Wednesday, April 27, 2005
Winter of the deconstructed hoodie
Photographed in Nolita district, New York. (Picture: Shannon Skillem, Nylon magazine)
At the risk of sounding like the Late Show parody of The Sharp, hoodies - are - back! Not that they ever went away. They're one of those things that instantly makes you look hipper, even if you aren't. But this year, we won't just see plain old hoodies. 2005 is going to be the Winter of the Deconstructed Hoodie.
I want to look at three ways of deconstructing the plain hoodie: adding words and images; cutting it up; and reconstructing it. The most obvious way to customise hoodies is to create slogan hoodies. Chris has a wonderful hoodie, which he created himself, that has "Baudrillard" appliqued across the front. Last year I was researching an article about the explosion of specialist t-shirt labels (that my editor butchered so it merely said "whoa, ain't slogan t-shirts subversive!") and I discovered Neighborhoodies. The idea is genius. You tell them what you want on your hoodie, t-shirt, etc, and they'll sew or print it on and deliver the finished garment with a personalised note. It's a business model that I plan to emulate, with modifications, when I finally get Melkwear off the ground.
Then there are cut-up hoodies. Everyone tells me that the Flashdance 80s look - raw-seamed sportswear - is 'over', and people are now wearing tailored or 'ethnic' clothes. But that's not what I see people wearing, and those aren't the hoodies you see in the shops. Industrie has some great 80s-style hoodies with ripped-off sleeves this season (they call them "Raging Bull"), which you can check out online if you can get over the Kevin Federline-esque model.
I think Industrie is the Sportsgirl of menswear. They do some great basic menswear with a slightly edgy quality that always looks quite sharp in the catalogues and the shop windows, but never looks as good on real men. Possibly this is because the layered, structured way that stylists (and hipsters!) construct outfits seems completely alien to the approach of your average dufus: "Duh, I will put some pants on. And then I will put on a top. And then some shoes. I dress me real good."
But Industrie possibly plays the same role for men as Sportsgirl does for women - as a signifier of "fashionability" (or "fashion-ability"!) for those who aren't otherwise adept at fashion semiotics. Just as any chick can go to Sportsgirl and know that she'll be "in fashion", men can go to Industrie, safe in the knowledge that whatever distressed garment they buy will be considered "fashionable".
Here it is worthwhile differentiating between several linked ideas: "fashionable", "cool", "stylish". I should perhaps devote an entire post to this. "Fashionable" implies being on the crest of a wave of deliberate obsolescence; knowing that what you're wearing now won't be acceptable within the symbolic and actual economies of fashion. "Cool" is an ephemeral, aloof form of affect that trades on exclusivity and otherness. The cool person is always the other, because it is fundamentally uncool to call yourself cool. "Stylish" implies a more permanent and idiosyncratic dress sense that works aesthetically in a variety of contexts and fashion cycles.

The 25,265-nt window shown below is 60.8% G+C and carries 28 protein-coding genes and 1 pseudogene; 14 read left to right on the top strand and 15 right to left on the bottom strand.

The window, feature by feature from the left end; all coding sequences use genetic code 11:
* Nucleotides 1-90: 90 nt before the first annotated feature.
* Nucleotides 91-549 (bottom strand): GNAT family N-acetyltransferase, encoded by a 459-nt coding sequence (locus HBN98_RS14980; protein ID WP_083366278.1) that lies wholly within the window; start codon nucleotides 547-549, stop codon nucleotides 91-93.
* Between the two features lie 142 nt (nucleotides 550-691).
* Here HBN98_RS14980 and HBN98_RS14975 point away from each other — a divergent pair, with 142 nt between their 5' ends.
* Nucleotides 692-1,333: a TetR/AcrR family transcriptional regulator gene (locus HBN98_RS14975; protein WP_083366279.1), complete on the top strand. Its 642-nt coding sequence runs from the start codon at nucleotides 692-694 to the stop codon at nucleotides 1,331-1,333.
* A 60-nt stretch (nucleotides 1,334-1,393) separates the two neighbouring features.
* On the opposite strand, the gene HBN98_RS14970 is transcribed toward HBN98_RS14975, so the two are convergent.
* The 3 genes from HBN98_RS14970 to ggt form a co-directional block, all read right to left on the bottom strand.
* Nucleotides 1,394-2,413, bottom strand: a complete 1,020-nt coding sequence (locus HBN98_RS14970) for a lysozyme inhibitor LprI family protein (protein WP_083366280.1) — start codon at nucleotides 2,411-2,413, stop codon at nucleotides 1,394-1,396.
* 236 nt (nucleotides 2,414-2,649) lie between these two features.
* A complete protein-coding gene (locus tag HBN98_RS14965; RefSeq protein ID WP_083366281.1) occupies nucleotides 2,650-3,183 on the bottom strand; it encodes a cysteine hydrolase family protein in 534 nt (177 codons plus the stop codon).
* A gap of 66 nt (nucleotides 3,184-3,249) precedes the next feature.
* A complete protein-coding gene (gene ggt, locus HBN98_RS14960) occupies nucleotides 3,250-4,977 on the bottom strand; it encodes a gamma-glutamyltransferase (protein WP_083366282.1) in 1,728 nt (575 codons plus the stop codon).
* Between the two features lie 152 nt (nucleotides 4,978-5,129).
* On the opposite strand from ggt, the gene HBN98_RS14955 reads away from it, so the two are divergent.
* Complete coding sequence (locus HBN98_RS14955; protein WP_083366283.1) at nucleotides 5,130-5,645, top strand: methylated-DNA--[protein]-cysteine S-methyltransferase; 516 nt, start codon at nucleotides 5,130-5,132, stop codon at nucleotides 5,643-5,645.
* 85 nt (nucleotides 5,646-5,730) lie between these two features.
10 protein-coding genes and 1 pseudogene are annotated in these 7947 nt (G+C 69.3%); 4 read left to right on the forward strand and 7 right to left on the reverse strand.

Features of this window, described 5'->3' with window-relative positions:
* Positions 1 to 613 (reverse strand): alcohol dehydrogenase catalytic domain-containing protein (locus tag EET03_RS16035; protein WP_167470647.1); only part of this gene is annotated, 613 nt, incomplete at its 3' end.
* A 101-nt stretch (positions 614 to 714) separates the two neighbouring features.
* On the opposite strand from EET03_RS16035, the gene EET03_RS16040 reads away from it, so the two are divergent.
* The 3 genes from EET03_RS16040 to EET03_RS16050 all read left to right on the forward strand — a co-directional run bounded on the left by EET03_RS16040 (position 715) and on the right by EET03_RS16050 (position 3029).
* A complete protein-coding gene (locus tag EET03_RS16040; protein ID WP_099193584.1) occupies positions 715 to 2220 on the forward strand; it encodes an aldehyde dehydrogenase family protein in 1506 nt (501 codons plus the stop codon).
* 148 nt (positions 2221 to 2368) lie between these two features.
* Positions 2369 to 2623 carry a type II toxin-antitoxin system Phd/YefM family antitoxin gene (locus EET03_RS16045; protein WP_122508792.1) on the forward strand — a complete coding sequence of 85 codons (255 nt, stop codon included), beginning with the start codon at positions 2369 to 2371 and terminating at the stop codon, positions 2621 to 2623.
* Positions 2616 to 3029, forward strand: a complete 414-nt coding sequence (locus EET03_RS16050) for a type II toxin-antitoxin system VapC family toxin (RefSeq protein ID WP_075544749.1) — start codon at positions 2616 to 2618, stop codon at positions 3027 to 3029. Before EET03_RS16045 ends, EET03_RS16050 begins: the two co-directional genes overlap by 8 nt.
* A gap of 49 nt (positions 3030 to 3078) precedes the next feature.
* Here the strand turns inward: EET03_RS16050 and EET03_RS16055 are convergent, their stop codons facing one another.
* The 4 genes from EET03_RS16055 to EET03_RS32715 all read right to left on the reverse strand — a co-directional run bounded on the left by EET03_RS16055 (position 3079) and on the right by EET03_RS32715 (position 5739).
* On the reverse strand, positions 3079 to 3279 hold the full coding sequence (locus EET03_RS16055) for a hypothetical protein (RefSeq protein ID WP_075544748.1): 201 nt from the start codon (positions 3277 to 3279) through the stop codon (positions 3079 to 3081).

According to this brief and problematic schema that I've just sketched, Sportsgirl and Industrie are fashion stores. If you pick and choose garments to fit with your own aesthetic, they can also be stylish; but their ubiquity makes them uncool.
But anyway. I also saw a wonderful men's hoodie in a shop on Little Collins Street, which had large circular cut-out panels in the sides. It was designed to be worn with a singlet or something underneath. I was so excited by this look that I went to Savers to try and find a cheap hoodie to cut up and experiment with, but there weren't any I liked. I bought a spotted t-shirt instead.
The final winter hoodie trend I want to point out is the one illustrated by this New Yorker - reconstructed hoodies. I'm fascinated by his Frankenhoodie - it appears to be constructed from two separate garments sewn together. It makes me wonder whether he has a doppelganger wearing the opposite-coloured hoodie. Industrie is doing a version of this, too. Particularly, look out for the pink one that they somewhat alarmingly describe as the "savaged zip" hoodie.
The main characteristic of the reconstructed hoodie is that it toys with the basic hoodie construction. The cut-up hoodie pulls the familiar form apart and creates dynamic absences that are only enhanced by the small traumas of their curling, frayed edges. But the reconstructed hoodie draws its dynamism from the slightly askew way it puts the hoodie form back together - the things it adds, like extra colours and zips.